Insect Herbivory of Leaves Affects the Auxin Flux Along Root Apices in Arabidopsis thaliana
- 306 Downloads
Plants reduce their growth rate when confronted by insect attack, and in turn resources are redirected from growth to enhance resistance against herbivory. In this study, one possible signaling cascade was investigated for establishing the underlying mechanism for the slow growth rate that has been observed following insect herbivory. Our results showed that free jasmonate (JA) and auxin levels were elevated in both leaves and roots after Plutella xylostella L. attack which was accompanied by the transcriptional increase of the auxin biosynthetic YUCCA3 and YUCCA8 genes. Further examination of endogenous auxin flux using physiological micro-sensor profiling showed that near the surface of the root transition zone, the net auxin flux decreased after insect attack. Conversely, insect herbivory caused an increase in the net H+ flux along the root surface with the most pronounced response occurring in the transition zone. Transcript levels of auxin transporter genes PIN1, PIN2, PIN3, PIN7, and AUX1 were also reduced after insect attack. Together, the auxin and H+ flux results indicate that the reduced growth after insect attack was likely associated with a decrease of auxin flux and proton secretion along the root tip.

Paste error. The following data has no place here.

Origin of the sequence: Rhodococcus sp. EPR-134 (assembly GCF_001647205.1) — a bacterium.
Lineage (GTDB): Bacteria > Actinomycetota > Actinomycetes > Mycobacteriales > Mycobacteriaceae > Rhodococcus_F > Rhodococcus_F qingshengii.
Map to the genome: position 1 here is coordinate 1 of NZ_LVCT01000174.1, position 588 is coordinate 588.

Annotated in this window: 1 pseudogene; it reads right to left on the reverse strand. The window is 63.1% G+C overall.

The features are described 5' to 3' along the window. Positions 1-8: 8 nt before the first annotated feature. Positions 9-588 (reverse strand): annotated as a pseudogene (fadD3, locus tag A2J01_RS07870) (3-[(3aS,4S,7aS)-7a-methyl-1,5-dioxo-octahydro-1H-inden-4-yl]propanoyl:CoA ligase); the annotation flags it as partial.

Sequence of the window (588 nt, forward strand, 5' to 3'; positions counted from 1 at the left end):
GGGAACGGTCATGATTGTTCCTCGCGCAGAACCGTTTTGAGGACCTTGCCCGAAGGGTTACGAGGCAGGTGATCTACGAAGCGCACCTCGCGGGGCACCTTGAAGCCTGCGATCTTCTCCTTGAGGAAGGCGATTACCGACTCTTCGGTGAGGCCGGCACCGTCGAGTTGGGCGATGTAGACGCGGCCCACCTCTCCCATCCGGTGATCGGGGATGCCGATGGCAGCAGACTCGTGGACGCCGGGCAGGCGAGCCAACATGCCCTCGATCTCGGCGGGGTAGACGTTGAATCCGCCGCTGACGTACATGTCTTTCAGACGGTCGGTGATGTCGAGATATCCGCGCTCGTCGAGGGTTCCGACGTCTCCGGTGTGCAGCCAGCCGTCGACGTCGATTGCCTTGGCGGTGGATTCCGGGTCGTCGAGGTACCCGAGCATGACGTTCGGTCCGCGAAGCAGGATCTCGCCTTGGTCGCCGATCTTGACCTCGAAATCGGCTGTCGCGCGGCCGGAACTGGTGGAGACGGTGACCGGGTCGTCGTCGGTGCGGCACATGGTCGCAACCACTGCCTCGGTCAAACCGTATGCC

KeywordsInsect herbivory Jasmonic acid Auxin flux Root growth Arabidopsis thaliana
We would like to thank Yue Xu from Xuyue (Beijing) Science and Technology Company for their technical support. This work was financially supported by the National Natural Science Foundation of China (31270655) and the National ‘863’ Plan Project (No. 2011AA10020102).
Yingbai Shen and Suli Yan designed the project. Suli Yan and Chunyang Jiao performed the auxin flux measurement. Ningning Wang and Hongjun Yao performed the H+ flux measurement. Suli Yan and Chunyang Jiao analyzed the data and wrote the manuscript. Eric S. McLamore assisted with data analysis, NMT experiments, and manuscript preparation.
- Baluška F, Mancuso S, Volkmann D, Barlow P (2004) Root apices as plant command centres: the ‘brain-like’ status of the root apex transition zone. Biologia 59:1–13Google Scholar
- Qi L, Yan J, Li Y, Jiang H, Sun J, Chen Q, Li H, Chu J, Yan C, Sun X, Yu Y, Li C, Li C (2012) Arabidopsis thaliana plants differentially modulate auxin biosynthesis and transport during defense responses to the necrotrophic pathogen Alternaria brassicicola. New Phytol 195:872–882CrossRefPubMedGoogle Scholar
- Staal M, De Cnodder T, Simon D, Vandenbussche F, Van der Straeten D, Verbelen JP, Elzenga T, Vissenberg K (2011) Apoplastic alkalinization is instrumental for the inhibition of cell elongation in the Arabidopsis root by the ethylene precursor 1-aminocyclopropane – 1-carboxylic acid. Plant Physiol 155:2049–2055CrossRefPubMedPubMedCentralGoogle Scholar
- Sun J, Xu Y, Ye S, Jiang H, Chen Q, Liu F, Zhou W, Chen R, Li X, Tietz O, Wu X, Cohen JD, Palme K, Li C (2009) Arabidopsis ASA1 is important for jasmonate-mediated regulation of auxin biosynthesis and transport during lateral root formation. Plant Cell 21:1495–1511CrossRefPubMedPubMedCentralGoogle Scholar
- Taiz L, Zeiger E (2006) Plant Physiology, 4th Revised edn. Sinauer Associates, USAGoogle Scholar
- Zebelo S, Piorkowski J, Disi J, Fadamiro H (2014) Secretions from the ventral eversible gland of Spodoptera exigua caterpillars activate defense-related genes and induce emission of volatile organic compounds in tomato, Solanum lycopersicum. BMC Plant Biol 14:140–151CrossRefPubMedPubMedCentralGoogle Scholar